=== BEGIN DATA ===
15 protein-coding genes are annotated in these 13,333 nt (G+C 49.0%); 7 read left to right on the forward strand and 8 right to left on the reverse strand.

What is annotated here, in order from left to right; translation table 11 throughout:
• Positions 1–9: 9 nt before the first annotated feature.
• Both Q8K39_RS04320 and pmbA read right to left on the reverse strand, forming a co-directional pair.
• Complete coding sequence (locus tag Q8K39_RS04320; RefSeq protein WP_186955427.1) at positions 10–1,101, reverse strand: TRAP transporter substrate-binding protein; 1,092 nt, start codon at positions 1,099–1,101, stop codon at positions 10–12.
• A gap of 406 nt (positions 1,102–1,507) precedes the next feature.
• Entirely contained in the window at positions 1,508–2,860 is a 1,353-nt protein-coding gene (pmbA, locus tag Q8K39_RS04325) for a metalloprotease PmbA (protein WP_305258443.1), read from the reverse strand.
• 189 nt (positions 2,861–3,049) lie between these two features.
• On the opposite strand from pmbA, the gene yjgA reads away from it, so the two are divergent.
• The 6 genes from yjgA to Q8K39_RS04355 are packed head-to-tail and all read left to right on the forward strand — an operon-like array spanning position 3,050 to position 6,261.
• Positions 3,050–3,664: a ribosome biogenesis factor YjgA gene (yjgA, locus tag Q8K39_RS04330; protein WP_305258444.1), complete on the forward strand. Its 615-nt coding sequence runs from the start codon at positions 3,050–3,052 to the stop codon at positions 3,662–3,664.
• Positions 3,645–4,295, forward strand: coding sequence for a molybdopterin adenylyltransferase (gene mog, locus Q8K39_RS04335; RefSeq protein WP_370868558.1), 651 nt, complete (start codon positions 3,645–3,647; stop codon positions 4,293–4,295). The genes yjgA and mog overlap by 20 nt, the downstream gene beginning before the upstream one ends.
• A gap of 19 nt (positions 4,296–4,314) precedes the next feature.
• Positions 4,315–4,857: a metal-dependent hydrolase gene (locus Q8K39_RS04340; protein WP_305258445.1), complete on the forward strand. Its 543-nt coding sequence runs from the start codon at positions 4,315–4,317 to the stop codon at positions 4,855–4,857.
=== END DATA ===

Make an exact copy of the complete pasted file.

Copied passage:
15 protein-coding genes are annotated in these 13,333 nt (G+C 49.0%); 7 read left to right on the forward strand and 8 right to left on the reverse strand.

What is annotated here, in order from left to right; translation table 11 throughout:
• Positions 1–9: 9 nt before the first annotated feature.
• Both Q8K39_RS04320 and pmbA read right to left on the reverse strand, forming a co-directional pair.
• Complete coding sequence (locus tag Q8K39_RS04320; RefSeq protein WP_186955427.1) at positions 10–1,101, reverse strand: TRAP transporter substrate-binding protein; 1,092 nt, start codon at positions 1,099–1,101, stop codon at positions 10–12.
• A gap of 406 nt (positions 1,102–1,507) precedes the next feature.
• Entirely contained in the window at positions 1,508–2,860 is a 1,353-nt protein-coding gene (pmbA, locus tag Q8K39_RS04325) for a metalloprotease PmbA (protein WP_305258443.1), read from the reverse strand.
• 189 nt (positions 2,861–3,049) lie between these two features.
• On the opposite strand from pmbA, the gene yjgA reads away from it, so the two are divergent.
• The 6 genes from yjgA to Q8K39_RS04355 are packed head-to-tail and all read left to right on the forward strand — an operon-like array spanning position 3,050 to position 6,261.
• Positions 3,050–3,664: a ribosome biogenesis factor YjgA gene (yjgA, locus tag Q8K39_RS04330; protein WP_305258444.1), complete on the forward strand. Its 615-nt coding sequence runs from the start codon at positions 3,050–3,052 to the stop codon at positions 3,662–3,664.
• Positions 3,645–4,295, forward strand: coding sequence for a molybdopterin adenylyltransferase (gene mog, locus Q8K39_RS04335; RefSeq protein WP_370868558.1), 651 nt, complete (start codon positions 3,645–3,647; stop codon positions 4,293–4,295). The genes yjgA and mog overlap by 20 nt, the downstream gene beginning before the upstream one ends.
• A gap of 19 nt (positions 4,296–4,314) precedes the next feature.
• Positions 4,315–4,857: a metal-dependent hydrolase gene (locus Q8K39_RS04340; protein WP_305258445.1), complete on the forward strand. Its 543-nt coding sequence runs from the start codon at positions 4,315–4,317 to the stop codon at positions 4,855–4,857.